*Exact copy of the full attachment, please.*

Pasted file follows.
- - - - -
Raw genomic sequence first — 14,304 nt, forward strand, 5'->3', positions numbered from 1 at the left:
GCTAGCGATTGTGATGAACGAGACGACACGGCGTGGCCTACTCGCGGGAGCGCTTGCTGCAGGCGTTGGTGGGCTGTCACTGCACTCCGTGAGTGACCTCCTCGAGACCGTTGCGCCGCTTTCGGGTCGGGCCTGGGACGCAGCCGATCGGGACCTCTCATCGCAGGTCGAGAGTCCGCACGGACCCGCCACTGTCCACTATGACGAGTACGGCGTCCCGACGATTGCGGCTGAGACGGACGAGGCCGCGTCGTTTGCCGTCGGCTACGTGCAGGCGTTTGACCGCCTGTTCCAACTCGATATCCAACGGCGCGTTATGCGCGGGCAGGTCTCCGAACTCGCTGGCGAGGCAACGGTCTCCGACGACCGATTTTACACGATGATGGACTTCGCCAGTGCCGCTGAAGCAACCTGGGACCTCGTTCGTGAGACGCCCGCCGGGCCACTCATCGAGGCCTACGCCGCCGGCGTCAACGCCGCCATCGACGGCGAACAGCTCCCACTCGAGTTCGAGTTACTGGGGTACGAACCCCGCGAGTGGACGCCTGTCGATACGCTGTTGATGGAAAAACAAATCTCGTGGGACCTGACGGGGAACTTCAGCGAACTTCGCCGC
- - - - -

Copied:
Raw genomic sequence first — 14,304 nt, forward strand, 5'->3', positions numbered from 1 at the left:
GCTAGCGATTGTGATGAACGAGACGACACGGCGTGGCCTACTCGCGGGAGCGCTTGCTGCAGGCGTTGGTGGGCTGTCACTGCACTCCGTGAGTGACCTCCTCGAGACCGTTGCGCCGCTTTCGGGTCGGGCCTGGGACGCAGCCGATCGGGACCTCTCATCGCAGGTCGAGAGTCCGCACGGACCCGCCACTGTCCACTATGACGAGTACGGCGTCCCGACGATTGCGGCTGAGACGGACGAGGCCGCGTCGTTTGCCGTCGGCTACGTGCAGGCGTTTGACCGCCTGTTCCAACTCGATATCCAACGGCGCGTTATGCGCGGGCAGGTCTCCGAACTCGCTGGCGAGGCAACGGTCTCCGACGACCGATTTTACACGATGATGGACTTCGCCAGTGCCGCTGAAGCAACCTGGGACCTCGTTCGTGAGACGCCCGCCGGGCCACTCATCGAGGCCTACGCCGCCGGCGTCAACGCCGCCATCGACGGCGAACAGCTCCCACTCGAGTTCGAGTTACTGGGGTACGAACCCCGCGAGTGGACGCCTGTCGATACGCTGTTGATGGAAAAACAAATCTCGTGGGACCTGACGGGGAACTTCAGCGAACTTCGCCGC